• How to overcome the technical challenges of managing large video files within your LMS
  • How to ensure a great playback experience for students across all devices
  • How online video can be used as part of online courses


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Top ed-tech stories to watch: eRate gets a facelift

"No. 2 on our list of key ed-tech trends for the new school year is the dramatic overhaul of the eRate, the nation’s school wiring program." continues eSchool News.

[Editor’s note: This is the fourth in a series of stories examining five key ed-tech developments to watch for the 2014-15 school year. Our countdown continues tomorrow with No. 1.]

Last month, the Federal Communications Commission announced the most significant changes to the eRate, the $2.4 billion-a-year federal school connectivity program, in the program’s 17-year history.

The FCC’s new rules aim to transform the eRate from a telecommunications program into a broadband program that supports the delivery of high-speed internet service within schools.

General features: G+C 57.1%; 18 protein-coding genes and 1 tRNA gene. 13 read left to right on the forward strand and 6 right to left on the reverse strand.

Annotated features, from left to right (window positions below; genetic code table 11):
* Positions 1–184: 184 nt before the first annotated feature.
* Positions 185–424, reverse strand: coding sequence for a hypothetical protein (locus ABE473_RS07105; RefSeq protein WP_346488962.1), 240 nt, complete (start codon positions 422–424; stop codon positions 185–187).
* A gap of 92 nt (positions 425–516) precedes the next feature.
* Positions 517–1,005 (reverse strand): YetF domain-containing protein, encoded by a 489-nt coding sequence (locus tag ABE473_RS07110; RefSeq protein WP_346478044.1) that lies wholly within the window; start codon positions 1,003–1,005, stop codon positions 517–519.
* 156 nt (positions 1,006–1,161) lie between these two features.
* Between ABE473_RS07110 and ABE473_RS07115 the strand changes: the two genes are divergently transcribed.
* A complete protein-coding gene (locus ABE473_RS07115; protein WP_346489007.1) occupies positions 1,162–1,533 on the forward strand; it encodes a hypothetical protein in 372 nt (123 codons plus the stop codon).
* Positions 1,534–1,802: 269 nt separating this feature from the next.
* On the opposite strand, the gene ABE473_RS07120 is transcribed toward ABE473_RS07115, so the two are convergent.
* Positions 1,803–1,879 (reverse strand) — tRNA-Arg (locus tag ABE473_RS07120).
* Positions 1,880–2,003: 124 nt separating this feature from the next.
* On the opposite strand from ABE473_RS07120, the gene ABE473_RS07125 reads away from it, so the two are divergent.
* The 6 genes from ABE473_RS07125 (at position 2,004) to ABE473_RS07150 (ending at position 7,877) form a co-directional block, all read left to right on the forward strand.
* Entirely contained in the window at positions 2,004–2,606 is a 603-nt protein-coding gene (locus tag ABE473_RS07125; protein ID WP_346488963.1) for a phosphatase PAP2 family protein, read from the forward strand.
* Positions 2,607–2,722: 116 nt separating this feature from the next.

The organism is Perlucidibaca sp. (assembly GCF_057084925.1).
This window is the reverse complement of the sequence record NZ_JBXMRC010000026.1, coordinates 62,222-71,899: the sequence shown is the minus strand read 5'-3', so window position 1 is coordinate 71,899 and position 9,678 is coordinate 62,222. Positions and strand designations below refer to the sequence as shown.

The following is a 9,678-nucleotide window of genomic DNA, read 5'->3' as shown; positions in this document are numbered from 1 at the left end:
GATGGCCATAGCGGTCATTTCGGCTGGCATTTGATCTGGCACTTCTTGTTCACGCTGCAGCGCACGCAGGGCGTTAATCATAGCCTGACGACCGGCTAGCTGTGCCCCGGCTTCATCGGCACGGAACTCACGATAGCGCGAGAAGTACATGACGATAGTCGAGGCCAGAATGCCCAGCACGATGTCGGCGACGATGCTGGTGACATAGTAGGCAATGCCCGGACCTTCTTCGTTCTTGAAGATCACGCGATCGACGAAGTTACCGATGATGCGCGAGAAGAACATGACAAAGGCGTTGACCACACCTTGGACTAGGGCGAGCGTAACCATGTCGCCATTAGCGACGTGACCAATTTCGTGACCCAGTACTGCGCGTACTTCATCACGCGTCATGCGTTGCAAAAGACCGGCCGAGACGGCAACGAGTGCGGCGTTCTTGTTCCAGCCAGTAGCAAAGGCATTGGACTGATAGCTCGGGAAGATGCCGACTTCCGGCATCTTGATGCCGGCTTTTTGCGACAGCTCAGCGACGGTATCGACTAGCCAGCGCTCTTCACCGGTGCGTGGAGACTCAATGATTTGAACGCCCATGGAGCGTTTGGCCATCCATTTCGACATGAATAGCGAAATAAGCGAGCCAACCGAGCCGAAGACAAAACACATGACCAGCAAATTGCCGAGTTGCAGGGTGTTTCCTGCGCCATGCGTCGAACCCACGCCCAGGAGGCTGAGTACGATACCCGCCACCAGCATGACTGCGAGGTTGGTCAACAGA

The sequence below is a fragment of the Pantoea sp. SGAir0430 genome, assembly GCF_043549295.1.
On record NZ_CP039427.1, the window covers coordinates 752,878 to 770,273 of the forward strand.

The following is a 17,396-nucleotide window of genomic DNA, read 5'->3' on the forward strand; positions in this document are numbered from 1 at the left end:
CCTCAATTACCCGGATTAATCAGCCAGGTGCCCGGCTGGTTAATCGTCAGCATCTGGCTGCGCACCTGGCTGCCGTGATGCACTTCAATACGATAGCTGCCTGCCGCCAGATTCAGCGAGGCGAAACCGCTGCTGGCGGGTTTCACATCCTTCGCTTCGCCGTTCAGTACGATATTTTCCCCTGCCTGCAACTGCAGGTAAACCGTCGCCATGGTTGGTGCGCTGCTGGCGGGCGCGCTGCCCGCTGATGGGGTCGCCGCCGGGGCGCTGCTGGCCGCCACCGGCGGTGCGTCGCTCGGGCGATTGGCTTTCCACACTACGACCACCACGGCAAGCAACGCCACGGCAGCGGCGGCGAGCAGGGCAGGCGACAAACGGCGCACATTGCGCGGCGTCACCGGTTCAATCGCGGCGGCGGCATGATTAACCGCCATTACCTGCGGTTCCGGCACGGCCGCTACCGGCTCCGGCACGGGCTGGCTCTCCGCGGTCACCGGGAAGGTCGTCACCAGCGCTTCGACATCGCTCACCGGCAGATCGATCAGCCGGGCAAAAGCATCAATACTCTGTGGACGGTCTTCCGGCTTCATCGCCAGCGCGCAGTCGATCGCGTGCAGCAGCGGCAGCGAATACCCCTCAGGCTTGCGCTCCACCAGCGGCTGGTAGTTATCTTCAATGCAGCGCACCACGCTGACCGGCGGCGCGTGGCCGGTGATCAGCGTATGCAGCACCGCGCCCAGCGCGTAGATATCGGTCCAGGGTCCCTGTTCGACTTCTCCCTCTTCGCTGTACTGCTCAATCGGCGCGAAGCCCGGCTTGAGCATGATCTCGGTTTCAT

Photo: eSchool News


The eRate offers discounts ranging from 20 percent to 90 percent of the cost of telecommunications services, internet access, and “internal connections” (such as routers, switches, and Wi-Fi equipment) to eligible schools and libraries.

Until now, internal connections have been designated as “Priority 2” services and have been funded only after all requests for “Priority 1” services (telecommunications services and internet access) were met. However, that left most schools without any eRate funding for Wi-Fi equipment and other internal connections.

The FCC’s new eRate rules set aside $5 billion in funding over the next five years for the internal connections needed to extend broadband access within schools and libraries.

To spread this funding to the largest number of applicants possible, the agency has taken two key steps: (1) It has limited the maximum discount on these services at 85 percent, and (2) it has placed a $150-per-student cap on the amount of internal connections that schools can apply for within a five-year period.

What’s more, the FCC has introduced a new category of service that is eligible for eRate support: managed Wi-Fi, or “managed internal broadband services” as the agency refers to it.